We are now into 2012, and your old computer just quit. Do you fix it or buy a new computer? If the computer is 5 years old or older, then probably buying a new computer is the better strategy. Many computers manufactured 5 to 9 years ago have hardware components that fail mandating replacement of the computer. Please read on to understand how to buy the best computer for your needs.

The first decisions to make in buying a new computer are very basic. By answering these questions you determine your basic purchase strategy:

1. Please ask yourself “How much can I spend?” The computer prices range from $200 to $400, $450 to $800, and $900 and up.

2. Next determine the computer type (or style) that works best for you. The types of computers are desktop, laptop, and tablet. These types of computers differ in their size, portability, and functionality. Desktop computers are the least portable. They are good for using multiple displays and heavy workloads. Laptops vary in size and portability. The big ones have 17-inch display making them luggable for occasional trips. Big laptops have most of the capabilities of a desktop but the computing horsepower is lower than a desktop in order to conserve laptop battery power. Similarly, the display is smaller with lower resolution than displays used with desktop computers. Tablet computers are the most portable. They can do a lot, but with a much smaller display. The tablets are a powerful, portable information tool that is one step above a smartphone.

3. Finally, the timeless question is: Do I buy an Apple or another computer? The other computer main selections are Windows 7 operating system or Android operating system computers. There are also Linux computers. Linux is free General Public License software operating system. Linux computers are equivalent for everyday users to Windows and Apple computers. The single difference between Linux and Windows is that with a Linux computer you only pay for the computer hardware which is a huge savings over Apple and Windows computers.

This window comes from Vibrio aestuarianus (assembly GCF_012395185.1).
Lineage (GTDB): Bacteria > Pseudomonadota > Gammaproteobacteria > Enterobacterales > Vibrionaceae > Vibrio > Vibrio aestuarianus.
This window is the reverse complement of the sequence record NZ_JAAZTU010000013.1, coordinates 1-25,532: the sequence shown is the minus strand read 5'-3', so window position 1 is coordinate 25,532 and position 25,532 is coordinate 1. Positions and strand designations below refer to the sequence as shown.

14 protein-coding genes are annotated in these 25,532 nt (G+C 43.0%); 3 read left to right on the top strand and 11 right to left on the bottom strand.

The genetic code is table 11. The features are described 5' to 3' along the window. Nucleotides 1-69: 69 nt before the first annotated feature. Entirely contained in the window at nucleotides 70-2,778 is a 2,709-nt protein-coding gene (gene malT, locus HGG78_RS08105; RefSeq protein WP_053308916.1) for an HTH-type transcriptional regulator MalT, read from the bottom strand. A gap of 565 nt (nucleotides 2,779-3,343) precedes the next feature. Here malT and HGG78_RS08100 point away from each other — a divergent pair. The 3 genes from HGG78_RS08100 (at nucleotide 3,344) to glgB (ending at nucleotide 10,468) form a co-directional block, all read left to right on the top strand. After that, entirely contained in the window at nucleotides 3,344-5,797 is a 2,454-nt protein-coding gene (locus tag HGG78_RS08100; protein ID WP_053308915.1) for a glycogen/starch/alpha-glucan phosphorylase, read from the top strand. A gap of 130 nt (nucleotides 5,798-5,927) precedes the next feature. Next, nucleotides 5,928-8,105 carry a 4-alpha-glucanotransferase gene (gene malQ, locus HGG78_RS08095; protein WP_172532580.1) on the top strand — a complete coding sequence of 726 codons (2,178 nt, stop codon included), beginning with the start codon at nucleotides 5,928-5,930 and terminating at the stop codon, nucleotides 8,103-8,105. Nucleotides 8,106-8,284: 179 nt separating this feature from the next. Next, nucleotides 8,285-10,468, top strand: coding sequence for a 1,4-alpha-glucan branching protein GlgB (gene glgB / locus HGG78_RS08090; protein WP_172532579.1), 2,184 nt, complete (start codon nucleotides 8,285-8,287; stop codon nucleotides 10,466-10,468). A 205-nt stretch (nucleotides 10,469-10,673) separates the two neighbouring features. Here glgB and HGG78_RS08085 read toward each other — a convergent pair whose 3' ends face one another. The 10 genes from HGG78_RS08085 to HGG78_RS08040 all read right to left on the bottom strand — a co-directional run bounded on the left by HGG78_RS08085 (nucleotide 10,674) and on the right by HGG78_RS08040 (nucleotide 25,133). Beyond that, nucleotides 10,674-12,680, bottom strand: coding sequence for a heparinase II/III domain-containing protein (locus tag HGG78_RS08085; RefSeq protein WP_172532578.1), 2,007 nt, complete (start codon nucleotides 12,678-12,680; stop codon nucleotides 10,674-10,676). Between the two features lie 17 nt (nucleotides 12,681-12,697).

The market for Apple computers is tightly controlled. This means that Apple computers work very well with few problems. They are seldom attacked by malicious software. Everything an enthusiastic Apple owner says about their Apple is true. They are also beautiful looking computers. The down side is that they are expensive. When an Apple does malfunction, you have a big problem. If the Apple computer is under warranty, then you schedule a visit to the Apple store and wait in line to get it fixed. Also, you pay a lot for the repair.

In contrast Windows 7 computers are like the Wild West. In the Wild West anything can and does happen. There are many competing hardware and software products for Windows 7 computers. Windows 7 computers are the most malware, spyware, and virus attacked computers. Because there are more Windows computers sold than any other computers, Windows computers are the biggest target to attack. Apple computers also get viruses, but much less often than Windows computers. Windows computers can be cheap computers but they are not cheaper than Linux computers.

4. The final question is: What computer manufacturer do you like? Each manufacturer has its approach to selling computers. My preference is manufacturers that do not add fancy frills beyond the basics that come with Windows or the computer operating system. Most of the frills try to sell you something, provide functions that a redundant with the operating system, they occupy screen space getting in the way of what you are doing, and they overload and slow down the computer. For example, HP computers are like Big MACs, they taste great but come with a lot of software fat. Lenovo computers are like a bank vault. They secure your data but are miserable to fix because of the security. It seems that all computers come with an annoying “dock” or application launcher. It takes up a lot of screen space and really adds little beyond what Windows itself provides. It is always cheaper to purchase a package than to build a custom computer. Purchasing custom computer parts is always more expensive than buying a packaged system from a manufacturer because the manufacturers purchase computer components in such high volume.